Football.com - everything football

Miami Ruling Another Black Eye For NCAA

By



The NCAA looks more erratic by the year, essentially admitting it takes no stock in precedents, a cornerstone of this nation's judicial system. Photo by Streeter Lecka/Getty Images.
The NCAA looks more erratic by the year, essentially admitting it takes no stock in precedents, a cornerstone of this nation's judicial system. Photo by Streeter Lecka/Getty Images.

Tuesday morning's groan wasn’t just the collective morning grunts of those who irrationally stayed up to watch Josh Freeman throw passes to the turf on Monday Night Football.

The noises spawned from the cities of Columbus, Ohio, and Los Angeles where Buckeyes and Trojans fans scoffed at the penalties the NCAA handed down to the University of Miami.

The NCAA slapped the Hurricanes with the loss of nine scholarships over three years after a 2 1/2-year investigation into a decade of cheating. The NCAA’s Committee on Infractions cited a Miami administration that “enabled a culture of noncompliance” as booster Nevin Shapiro’s wallet ran roughshod through the Hurricanes’ basketball and football rosters for years.

Comparatively, the NCAA gashed USC with a two-year bowl ban, loss of 30 scholarships, four years probation and more after the organization found infractions and benefits given to star athlete Reggie Bush (as well as basketball star O.J. Mayo).

The Ohio State Buckeyes lost postseason play courtesy of a 2011 announcement from the COI, as well as three recruits annually for three years, and OSU was hit with a three-year probation (ending December 2014). The Buckeyes were also in offense of unethical conduct and negligence after players sold memorabilia, and others took money from a booster. The COI also penalized coach Jim Tressel, who OSU already fired. If the coach is hired, he is suspended for the first five games and any postseason play.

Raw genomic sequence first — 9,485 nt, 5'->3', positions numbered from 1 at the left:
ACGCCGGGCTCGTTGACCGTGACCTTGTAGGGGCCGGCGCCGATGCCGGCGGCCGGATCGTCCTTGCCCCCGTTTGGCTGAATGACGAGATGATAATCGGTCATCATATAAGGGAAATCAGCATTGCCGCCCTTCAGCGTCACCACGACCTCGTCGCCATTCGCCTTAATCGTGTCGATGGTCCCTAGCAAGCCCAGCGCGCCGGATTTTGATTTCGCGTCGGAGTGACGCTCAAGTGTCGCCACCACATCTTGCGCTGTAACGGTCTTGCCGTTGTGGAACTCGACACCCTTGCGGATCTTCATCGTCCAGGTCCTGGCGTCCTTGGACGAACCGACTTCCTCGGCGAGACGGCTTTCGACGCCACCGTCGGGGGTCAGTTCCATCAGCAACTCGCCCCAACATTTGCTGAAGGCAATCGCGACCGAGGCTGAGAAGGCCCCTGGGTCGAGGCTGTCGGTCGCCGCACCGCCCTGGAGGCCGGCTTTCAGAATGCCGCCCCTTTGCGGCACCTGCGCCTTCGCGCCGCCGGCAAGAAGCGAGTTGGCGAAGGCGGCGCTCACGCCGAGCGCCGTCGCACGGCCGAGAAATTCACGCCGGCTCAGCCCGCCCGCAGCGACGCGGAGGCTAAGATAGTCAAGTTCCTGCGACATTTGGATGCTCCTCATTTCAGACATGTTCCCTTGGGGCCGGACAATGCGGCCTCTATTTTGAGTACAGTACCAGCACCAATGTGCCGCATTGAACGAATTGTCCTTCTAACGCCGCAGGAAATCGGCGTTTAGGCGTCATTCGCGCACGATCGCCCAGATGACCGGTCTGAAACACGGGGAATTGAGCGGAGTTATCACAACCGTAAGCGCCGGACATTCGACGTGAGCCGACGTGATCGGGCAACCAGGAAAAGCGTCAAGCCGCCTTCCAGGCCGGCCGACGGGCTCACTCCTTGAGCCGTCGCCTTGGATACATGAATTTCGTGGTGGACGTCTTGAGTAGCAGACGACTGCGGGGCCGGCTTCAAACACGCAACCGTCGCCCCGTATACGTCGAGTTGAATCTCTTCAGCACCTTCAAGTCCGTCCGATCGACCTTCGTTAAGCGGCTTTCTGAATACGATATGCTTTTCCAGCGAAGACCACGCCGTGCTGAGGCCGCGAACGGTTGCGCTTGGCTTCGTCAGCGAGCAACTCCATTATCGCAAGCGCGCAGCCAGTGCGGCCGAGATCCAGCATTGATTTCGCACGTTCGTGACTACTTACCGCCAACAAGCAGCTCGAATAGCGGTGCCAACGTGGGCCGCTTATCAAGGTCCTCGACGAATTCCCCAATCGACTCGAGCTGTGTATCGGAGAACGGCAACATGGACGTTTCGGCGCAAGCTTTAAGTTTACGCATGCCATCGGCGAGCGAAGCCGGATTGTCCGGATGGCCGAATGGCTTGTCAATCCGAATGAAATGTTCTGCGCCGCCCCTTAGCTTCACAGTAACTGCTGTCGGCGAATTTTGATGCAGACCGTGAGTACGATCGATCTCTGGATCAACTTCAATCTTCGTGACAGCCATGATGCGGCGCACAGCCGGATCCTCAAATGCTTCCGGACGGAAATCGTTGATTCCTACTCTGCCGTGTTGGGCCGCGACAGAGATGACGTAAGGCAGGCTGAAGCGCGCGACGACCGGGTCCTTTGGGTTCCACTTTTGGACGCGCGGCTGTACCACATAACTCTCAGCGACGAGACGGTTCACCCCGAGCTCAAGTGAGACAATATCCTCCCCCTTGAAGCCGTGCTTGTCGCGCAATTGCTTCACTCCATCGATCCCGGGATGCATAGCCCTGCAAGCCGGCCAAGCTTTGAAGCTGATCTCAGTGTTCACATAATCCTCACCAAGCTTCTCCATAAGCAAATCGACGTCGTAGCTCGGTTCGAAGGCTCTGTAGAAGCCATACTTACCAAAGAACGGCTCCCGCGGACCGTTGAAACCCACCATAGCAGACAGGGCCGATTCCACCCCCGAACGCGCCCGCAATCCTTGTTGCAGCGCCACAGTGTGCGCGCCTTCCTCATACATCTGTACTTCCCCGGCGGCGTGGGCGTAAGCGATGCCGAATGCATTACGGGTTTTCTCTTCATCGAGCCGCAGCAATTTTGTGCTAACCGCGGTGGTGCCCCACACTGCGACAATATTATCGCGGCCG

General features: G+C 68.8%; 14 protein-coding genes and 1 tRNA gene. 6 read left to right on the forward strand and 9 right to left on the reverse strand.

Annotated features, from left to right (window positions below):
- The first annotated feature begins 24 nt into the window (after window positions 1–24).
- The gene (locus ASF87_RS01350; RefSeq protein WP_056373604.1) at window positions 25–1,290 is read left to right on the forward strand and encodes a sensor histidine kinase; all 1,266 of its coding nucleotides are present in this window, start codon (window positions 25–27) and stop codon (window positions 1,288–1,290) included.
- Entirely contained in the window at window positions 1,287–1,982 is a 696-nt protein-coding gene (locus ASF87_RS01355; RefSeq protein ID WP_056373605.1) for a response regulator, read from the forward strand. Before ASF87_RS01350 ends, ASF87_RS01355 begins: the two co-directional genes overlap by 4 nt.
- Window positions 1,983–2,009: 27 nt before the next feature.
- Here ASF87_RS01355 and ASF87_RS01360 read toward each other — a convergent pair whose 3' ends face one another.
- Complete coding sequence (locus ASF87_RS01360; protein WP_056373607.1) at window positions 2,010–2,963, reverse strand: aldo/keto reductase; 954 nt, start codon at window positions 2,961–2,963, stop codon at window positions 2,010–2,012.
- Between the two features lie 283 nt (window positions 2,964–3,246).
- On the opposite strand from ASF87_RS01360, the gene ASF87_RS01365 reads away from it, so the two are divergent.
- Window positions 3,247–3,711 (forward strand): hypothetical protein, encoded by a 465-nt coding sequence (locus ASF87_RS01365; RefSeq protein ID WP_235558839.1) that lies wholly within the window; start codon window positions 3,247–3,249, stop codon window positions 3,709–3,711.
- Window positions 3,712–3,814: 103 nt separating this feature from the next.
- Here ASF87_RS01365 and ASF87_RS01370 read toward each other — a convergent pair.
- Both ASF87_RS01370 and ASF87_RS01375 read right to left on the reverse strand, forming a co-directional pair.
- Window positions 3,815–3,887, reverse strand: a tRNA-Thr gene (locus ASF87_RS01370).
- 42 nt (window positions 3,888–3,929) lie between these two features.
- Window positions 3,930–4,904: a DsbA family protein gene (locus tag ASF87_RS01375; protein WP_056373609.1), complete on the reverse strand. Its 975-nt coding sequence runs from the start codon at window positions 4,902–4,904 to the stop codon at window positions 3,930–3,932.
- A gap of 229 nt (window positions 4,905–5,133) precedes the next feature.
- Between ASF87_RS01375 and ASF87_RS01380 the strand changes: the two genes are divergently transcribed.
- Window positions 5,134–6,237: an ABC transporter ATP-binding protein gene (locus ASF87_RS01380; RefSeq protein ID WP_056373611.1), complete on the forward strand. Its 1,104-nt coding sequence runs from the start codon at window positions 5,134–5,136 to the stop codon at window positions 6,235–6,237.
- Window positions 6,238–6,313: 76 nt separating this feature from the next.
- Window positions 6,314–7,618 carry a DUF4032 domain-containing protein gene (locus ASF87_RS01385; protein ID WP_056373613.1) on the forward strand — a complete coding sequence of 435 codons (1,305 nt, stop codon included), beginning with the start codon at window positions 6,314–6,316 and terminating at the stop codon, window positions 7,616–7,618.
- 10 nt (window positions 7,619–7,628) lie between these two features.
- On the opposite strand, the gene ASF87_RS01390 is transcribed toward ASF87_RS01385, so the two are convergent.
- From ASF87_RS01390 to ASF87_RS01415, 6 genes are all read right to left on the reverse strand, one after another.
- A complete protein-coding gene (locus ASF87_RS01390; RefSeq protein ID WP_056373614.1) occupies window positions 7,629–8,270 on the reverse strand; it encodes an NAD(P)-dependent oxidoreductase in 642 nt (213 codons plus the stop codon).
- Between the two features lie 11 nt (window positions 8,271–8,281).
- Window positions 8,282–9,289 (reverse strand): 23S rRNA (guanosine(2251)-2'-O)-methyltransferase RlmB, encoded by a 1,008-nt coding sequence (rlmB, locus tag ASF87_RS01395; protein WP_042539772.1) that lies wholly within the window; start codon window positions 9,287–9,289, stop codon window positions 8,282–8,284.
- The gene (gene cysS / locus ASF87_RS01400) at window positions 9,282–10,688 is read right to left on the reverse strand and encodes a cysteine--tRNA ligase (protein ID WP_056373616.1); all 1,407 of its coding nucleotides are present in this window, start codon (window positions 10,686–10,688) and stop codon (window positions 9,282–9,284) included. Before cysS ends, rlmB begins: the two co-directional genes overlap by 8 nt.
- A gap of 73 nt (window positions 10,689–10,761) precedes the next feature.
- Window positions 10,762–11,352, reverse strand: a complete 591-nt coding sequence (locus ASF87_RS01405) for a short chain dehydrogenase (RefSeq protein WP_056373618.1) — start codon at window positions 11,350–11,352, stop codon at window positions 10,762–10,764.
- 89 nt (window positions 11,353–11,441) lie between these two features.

One of these is not like the other.

Miami's slap on the wrist came as a slap to the face for OSU and USC, two teams who have been trudging through their penalty-filled seasons. 

Miami got its light penalty for a couple reasons:

1. It imposed strict sanctions on itself, banning its football team from postseason play for two seasons (2011, 2012). It was a self-inflicted punishment the NCAA called “unprecedented.”

2. The NCAA botched its marathon-like investigation into Miami; therefore, the sanctions sort of offset NCAA failures.

The announcement against Miami is another dose of bad medicine from the NCAA, an organization that loses trust and credibility on a monthly, if not weekly, basis. The group has become known for inconsistencies, corruption, arrogance and greed.

Consistency just isn’t important to the NCAA — that isn’t a critique. Talking about the Miami ruling, Britton Banowsky, chairman of the COI, told the press: “We don’t do a great deal of comparative analysis.”

Why the heck not?

Precedent is a cornerstone of this nation’s judicial system, but it’s not good enough for the NCAA? The comment by Banowsky is a microcosm of the arrogance shown by a governing body that laughs at the notion of paying student-athletes. The same bite-less entity that justifiably came down hard on Penn State before backtracking and gutlessly revoking some of its own sanctions. Rememeber when Johnny Manziel had to sit out one half, while Dez Bryant (for going to dinner) had to sit out 10 games?

Yes, Miami gave itself a severe timeout, but a consequence to that was the Hurricanes admitted guilt. They wouldn’t punish themselves if they did nothing wrong. So, why do they deserve leeway after a decade worth of cheating that involved numerous players and ignorant coaches and administration?

It shouldn’t make anyone feel better that the punishment was an apology from the NCAA for mishandling an investigation that marred the Hurricanes for nearly three years. It should make people feel worse that the NCAA is so mismanaged when it comes to punishments it may as well be throwing darts at carnival balloons.

That’s not actually true. As always, the NCAA knows what it is doing, and it is doing what's best for the NCAA with little regard to integrity. It’s become standard operating procedure for every decision, from sanctions to bowl games.

Decisions should be made on a case-by-case basis. I do not disagree. But there must be consistency. Without it rules are less enforceable and recognizable.

The NCAA keeps digging itself deeper and deeper into public scrutiny. So much so, there are rumors of major overhaul and change. One can only hope.